Recently, I have been getting cold calls and emails from a variety of service providers for a variety of reasons. Being on the client side is nice for a change, but more than that, it’s been a great learning experience.
Since I have spent a significant amount of time throughout my career trying to develop business over the phone and via email, I try to provide the same level of courtesy I would hope to receive when I am on the other side. It’s not always easy. In fact, at times, it's really hard!
While a few of the voicemail messages are well thought out and the emails well written, most are bordering on embarrassing. Am I the only one that thinks grammar still exists? However, that’s not what bothers me the most.
What I find most bothersome is that while they are reaching out to meet or do business with me, the emails are not about me, or my needs, at all.
Instead, the tell me what they want.
They want to meet or speak to me to tell me how smart they are, usually at a time that is convenient for them, about a subject that they want to discuss. Many times, the facts that they present about me, if any, are incorrect or incomplete.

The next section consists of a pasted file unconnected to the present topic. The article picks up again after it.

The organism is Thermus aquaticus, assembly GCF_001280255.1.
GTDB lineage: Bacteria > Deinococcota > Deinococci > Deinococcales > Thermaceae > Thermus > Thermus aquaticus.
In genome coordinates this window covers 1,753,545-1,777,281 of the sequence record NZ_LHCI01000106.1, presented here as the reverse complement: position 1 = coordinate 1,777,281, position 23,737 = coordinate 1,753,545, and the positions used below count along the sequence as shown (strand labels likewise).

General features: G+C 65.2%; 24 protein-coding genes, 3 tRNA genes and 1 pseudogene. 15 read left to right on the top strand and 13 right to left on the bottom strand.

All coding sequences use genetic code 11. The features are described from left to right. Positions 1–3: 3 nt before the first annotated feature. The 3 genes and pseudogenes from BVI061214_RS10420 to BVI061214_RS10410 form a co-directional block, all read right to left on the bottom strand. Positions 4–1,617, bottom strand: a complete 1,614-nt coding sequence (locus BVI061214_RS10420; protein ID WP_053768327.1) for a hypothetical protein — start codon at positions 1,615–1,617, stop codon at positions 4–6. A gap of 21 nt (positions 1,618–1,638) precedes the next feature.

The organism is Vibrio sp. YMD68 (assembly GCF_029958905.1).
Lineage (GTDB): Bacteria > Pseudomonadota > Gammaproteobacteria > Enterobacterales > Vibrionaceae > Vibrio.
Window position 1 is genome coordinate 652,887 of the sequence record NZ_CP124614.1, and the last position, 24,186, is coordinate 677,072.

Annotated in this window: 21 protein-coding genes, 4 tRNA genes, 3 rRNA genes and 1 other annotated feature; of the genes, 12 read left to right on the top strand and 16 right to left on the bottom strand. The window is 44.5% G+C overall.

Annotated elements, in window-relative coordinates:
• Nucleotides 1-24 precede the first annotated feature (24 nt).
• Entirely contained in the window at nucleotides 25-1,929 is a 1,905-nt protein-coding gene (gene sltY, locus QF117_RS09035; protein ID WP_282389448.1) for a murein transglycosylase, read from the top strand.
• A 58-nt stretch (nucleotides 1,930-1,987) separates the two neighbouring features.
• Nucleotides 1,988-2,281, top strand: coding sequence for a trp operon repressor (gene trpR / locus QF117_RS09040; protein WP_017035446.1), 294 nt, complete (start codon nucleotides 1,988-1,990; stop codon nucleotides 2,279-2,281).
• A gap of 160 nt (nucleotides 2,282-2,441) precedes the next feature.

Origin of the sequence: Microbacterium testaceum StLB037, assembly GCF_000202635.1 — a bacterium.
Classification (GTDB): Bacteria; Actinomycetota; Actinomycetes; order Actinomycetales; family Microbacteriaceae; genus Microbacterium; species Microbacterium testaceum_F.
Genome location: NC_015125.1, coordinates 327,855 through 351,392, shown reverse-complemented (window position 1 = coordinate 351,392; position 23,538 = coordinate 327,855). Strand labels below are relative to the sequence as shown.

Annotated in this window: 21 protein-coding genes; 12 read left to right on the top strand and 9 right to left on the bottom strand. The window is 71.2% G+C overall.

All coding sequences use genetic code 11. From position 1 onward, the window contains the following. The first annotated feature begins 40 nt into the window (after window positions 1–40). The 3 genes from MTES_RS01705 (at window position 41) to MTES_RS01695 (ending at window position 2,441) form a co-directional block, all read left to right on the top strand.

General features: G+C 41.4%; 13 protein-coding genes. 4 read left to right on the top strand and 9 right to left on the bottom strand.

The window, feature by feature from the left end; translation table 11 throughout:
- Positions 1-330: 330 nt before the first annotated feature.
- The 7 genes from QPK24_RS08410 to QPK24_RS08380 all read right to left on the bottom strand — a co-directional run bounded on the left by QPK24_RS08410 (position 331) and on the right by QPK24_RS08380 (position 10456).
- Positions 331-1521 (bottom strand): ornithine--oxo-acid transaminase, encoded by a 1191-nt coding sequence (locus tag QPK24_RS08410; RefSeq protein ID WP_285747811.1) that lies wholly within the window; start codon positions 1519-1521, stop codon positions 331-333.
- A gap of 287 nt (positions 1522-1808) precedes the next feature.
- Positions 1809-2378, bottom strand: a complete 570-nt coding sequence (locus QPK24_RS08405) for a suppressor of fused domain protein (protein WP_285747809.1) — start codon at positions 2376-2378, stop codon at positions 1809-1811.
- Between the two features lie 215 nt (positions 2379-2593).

What they don’t do is ask any questions.
Either way, I might not take the time to meet or chat with them, but the likelihood of me responding at all increases exponentially if I think someone asks an intelligent question or was thoughtful at all in their inquiry. Frankly, this isn’t just a lesson for young brokers; it’s a great reminder for me too. There are many times that I leave a message that resembles, “I’d like to give you a piece of information that I think is important,” and now I know why they don’t return my calls.
While that message offers something that I think is valuable, it’s only as valuable as the receiver thinks it is. Instead of offering something they may or may not want, perhaps if I ask them what they would be interested in discussing, I would get a better response. Certainly, the people who are cold calling me would have a better chance.
I read a quote early in my career which I try to keep in mind when concentrating on business development:
“Customers buy for their reasons; not yours.”
While we may not be more successful in our business development efforts, the emails and phone calls will undoubtedly be better received. If you do your homework and ask the right question, will they say yes every time? Absolutely not. But if they say no, as opposed to no response at all, you can spend your time on other prospects, developing great questions, leading to the next yes.